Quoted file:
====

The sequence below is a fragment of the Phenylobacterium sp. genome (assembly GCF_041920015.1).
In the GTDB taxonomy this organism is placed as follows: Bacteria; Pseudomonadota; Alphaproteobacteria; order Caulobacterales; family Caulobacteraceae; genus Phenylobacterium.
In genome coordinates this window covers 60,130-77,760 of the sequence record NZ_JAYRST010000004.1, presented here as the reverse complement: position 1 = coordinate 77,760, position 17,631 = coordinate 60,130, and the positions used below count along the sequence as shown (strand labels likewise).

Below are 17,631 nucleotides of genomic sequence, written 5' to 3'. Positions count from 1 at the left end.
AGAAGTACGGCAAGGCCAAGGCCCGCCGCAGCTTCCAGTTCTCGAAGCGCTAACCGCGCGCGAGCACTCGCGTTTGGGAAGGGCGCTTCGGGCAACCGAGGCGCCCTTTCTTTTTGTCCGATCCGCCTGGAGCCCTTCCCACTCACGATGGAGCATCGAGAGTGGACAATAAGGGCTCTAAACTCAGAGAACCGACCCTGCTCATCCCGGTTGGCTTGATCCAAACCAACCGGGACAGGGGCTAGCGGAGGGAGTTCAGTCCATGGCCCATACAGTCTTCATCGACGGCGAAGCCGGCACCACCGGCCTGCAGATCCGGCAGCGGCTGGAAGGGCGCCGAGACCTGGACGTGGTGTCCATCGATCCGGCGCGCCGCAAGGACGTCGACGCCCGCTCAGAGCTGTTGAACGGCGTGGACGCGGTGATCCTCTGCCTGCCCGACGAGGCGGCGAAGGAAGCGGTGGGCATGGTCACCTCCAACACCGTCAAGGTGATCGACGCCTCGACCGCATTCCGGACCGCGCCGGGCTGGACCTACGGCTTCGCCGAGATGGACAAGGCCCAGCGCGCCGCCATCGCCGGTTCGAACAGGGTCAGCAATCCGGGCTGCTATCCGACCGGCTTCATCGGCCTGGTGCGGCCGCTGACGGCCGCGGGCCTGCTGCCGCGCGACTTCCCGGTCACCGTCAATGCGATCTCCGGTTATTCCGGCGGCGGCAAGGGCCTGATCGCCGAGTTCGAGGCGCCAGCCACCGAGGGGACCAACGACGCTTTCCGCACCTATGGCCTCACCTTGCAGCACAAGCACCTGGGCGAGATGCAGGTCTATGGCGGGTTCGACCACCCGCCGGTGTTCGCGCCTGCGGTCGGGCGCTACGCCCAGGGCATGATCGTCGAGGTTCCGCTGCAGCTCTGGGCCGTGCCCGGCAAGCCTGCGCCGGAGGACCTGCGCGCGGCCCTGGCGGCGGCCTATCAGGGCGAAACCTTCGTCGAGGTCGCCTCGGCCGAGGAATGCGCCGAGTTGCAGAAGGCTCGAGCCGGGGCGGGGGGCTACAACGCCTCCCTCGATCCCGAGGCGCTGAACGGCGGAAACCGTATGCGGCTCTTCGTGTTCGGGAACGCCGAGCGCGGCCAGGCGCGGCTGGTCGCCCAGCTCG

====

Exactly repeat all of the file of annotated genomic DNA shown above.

The sequence below is a fragment of the Phenylobacterium sp. genome (assembly GCF_041920015.1).
In the GTDB taxonomy this organism is placed as follows: Bacteria; Pseudomonadota; Alphaproteobacteria; order Caulobacterales; family Caulobacteraceae; genus Phenylobacterium.
In genome coordinates this window covers 60,130-77,760 of the sequence record NZ_JAYRST010000004.1, presented here as the reverse complement: position 1 = coordinate 77,760, position 17,631 = coordinate 60,130, and the positions used below count along the sequence as shown (strand labels likewise).

Below are 17,631 nucleotides of genomic sequence, written 5' to 3'. Positions count from 1 at the left end.
AGAAGTACGGCAAGGCCAAGGCCCGCCGCAGCTTCCAGTTCTCGAAGCGCTAACCGCGCGCGAGCACTCGCGTTTGGGAAGGGCGCTTCGGGCAACCGAGGCGCCCTTTCTTTTTGTCCGATCCGCCTGGAGCCCTTCCCACTCACGATGGAGCATCGAGAGTGGACAATAAGGGCTCTAAACTCAGAGAACCGACCCTGCTCATCCCGGTTGGCTTGATCCAAACCAACCGGGACAGGGGCTAGCGGAGGGAGTTCAGTCCATGGCCCATACAGTCTTCATCGACGGCGAAGCCGGCACCACCGGCCTGCAGATCCGGCAGCGGCTGGAAGGGCGCCGAGACCTGGACGTGGTGTCCATCGATCCGGCGCGCCGCAAGGACGTCGACGCCCGCTCAGAGCTGTTGAACGGCGTGGACGCGGTGATCCTCTGCCTGCCCGACGAGGCGGCGAAGGAAGCGGTGGGCATGGTCACCTCCAACACCGTCAAGGTGATCGACGCCTCGACCGCATTCCGGACCGCGCCGGGCTGGACCTACGGCTTCGCCGAGATGGACAAGGCCCAGCGCGCCGCCATCGCCGGTTCGAACAGGGTCAGCAATCCGGGCTGCTATCCGACCGGCTTCATCGGCCTGGTGCGGCCGCTGACGGCCGCGGGCCTGCTGCCGCGCGACTTCCCGGTCACCGTCAATGCGATCTCCGGTTATTCCGGCGGCGGCAAGGGCCTGATCGCCGAGTTCGAGGCGCCAGCCACCGAGGGGACCAACGACGCTTTCCGCACCTATGGCCTCACCTTGCAGCACAAGCACCTGGGCGAGATGCAGGTCTATGGCGGGTTCGACCACCCGCCGGTGTTCGCGCCTGCGGTCGGGCGCTACGCCCAGGGCATGATCGTCGAGGTTCCGCTGCAGCTCTGGGCCGTGCCCGGCAAGCCTGCGCCGGAGGACCTGCGCGCGGCCCTGGCGGCGGCCTATCAGGGCGAAACCTTCGTCGAGGTCGCCTCGGCCGAGGAATGCGCCGAGTTGCAGAAGGCTCGAGCCGGGGCGGGGGGCTACAACGCCTCCCTCGATCCCGAGGCGCTGAACGGCGGAAACCGTATGCGGCTCTTCGTGTTCGGGAACGCCGAGCGCGGCCAGGCGCGGCTGGTCGCCCAGCTCG